A review of counseling and rehabilitation interventions for adults with brain tumor identified 13 studies, which included 6 case studies or case series (see Table 1), 4 RCTs, and 3 pre-post group studies with no control group (see Table 2). Overall, there was evidence of gains in psychological well-being from case studies. However, although the controlled trials of cognitive rehabilitation demonstrated some gains in cognitive functioning and strategy use (21, 26, 27), such gains did not extend to psychological well-being or quality of life. This suggests that rehabilitation focusing on cognitive impairments may not be sufficient to improve broader psychosocial well-being. Promisingly, a recent study protocol (28) described a study underway that is investigating the efficacy of internet-based guided self-help for people with glioma with mild to moderate depression.

TABLE 1
www.frontiersin.org

Table 1. Summary of case studies evaluating psychological interventions for people with brain tumor.

TABLE 2
www.frontiersin.org

Table 2. Summary of group studies evaluating psychological interventions for people with brain tumor.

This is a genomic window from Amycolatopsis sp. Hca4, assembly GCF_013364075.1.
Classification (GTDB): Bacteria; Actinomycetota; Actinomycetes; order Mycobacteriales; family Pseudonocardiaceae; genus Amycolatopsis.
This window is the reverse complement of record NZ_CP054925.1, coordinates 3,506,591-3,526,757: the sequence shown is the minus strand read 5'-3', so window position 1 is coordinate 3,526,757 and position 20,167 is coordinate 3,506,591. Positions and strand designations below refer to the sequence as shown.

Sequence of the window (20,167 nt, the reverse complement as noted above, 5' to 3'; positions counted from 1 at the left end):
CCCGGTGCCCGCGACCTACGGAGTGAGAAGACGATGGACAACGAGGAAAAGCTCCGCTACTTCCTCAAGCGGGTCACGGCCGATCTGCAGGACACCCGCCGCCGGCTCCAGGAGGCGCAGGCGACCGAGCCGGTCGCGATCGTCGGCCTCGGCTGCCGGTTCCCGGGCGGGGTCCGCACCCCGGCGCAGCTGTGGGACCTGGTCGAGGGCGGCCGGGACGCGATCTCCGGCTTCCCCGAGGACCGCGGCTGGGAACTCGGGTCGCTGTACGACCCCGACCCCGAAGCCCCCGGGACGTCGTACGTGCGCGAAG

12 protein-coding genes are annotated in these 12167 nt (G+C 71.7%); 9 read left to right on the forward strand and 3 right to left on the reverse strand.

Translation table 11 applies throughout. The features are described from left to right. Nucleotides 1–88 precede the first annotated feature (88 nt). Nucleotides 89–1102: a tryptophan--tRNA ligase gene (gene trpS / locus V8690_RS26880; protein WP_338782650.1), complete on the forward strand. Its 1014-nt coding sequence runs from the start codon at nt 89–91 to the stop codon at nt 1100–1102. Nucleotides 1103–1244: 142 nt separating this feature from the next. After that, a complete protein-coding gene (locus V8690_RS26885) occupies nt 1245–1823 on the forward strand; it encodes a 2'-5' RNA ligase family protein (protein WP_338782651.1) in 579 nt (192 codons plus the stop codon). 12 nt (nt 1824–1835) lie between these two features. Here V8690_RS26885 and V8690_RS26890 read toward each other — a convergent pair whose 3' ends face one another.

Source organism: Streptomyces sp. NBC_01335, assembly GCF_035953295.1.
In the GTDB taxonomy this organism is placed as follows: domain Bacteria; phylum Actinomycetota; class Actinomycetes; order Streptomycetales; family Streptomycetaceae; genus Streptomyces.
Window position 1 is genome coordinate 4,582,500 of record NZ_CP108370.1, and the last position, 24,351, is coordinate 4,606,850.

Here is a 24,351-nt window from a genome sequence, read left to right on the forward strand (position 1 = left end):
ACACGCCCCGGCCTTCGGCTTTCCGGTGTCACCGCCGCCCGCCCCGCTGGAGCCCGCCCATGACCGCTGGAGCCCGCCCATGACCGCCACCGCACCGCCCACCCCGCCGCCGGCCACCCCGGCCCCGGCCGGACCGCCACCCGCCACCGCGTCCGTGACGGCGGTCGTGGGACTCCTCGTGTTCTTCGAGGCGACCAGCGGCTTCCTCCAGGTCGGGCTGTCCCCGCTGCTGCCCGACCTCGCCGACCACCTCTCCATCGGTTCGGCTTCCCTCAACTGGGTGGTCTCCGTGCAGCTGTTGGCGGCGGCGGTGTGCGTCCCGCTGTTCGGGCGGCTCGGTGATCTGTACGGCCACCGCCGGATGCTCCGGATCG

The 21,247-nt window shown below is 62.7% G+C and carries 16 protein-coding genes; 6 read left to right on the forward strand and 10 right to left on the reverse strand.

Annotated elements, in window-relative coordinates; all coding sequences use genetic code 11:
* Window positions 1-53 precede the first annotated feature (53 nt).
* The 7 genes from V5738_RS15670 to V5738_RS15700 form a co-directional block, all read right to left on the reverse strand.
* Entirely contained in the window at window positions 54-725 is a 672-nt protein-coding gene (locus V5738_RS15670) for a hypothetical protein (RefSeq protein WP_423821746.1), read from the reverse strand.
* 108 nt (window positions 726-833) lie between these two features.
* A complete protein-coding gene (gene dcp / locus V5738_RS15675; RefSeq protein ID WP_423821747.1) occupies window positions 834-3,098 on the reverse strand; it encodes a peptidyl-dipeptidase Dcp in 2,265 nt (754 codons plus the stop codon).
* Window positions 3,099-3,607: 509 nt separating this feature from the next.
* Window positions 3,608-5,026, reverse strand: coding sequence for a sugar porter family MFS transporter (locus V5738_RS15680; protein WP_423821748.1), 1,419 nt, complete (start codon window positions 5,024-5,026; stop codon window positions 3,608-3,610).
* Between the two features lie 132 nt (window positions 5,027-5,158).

The first RCT of a psychotherapy intervention for people with brain tumor was conducted by Ownsworth and colleagues (37). The 10-session Making Sense of Brain Tumor (MSoBT) intervention (n = 50) was home-based, goal-directed, and guided by principles of the SOC model. Although the focus of support was mainly on the person with brain tumor, involvement of family members was strongly encouraged and 60% of programs involved a family member who attended 1–10 sessions. An evaluation of post-intervention outcomes identified that participants with brain tumor experienced significantly lower levels of depression and higher levels of existential well-being and global quality of life relative to wait list controls. At the 6-month follow-up, participants were found to have significantly better psychological well-being than prior to the intervention (37).

Despite the promising psychological outcomes of the FTF MSoBT intervention, the program was both time and cost intensive. The authors identified that to maximize participant engagement, practitioners often drove over an hour to provide an intervention for the person with brain tumor and his or her family members (37). Such travel time may not be feasible for service delivery within the community. Furthermore, due to travel time, the program was restricted to people living within a major metropolitan area. To reduce such barriers to accessing psychotherapy, tele-health may be an option for service provision.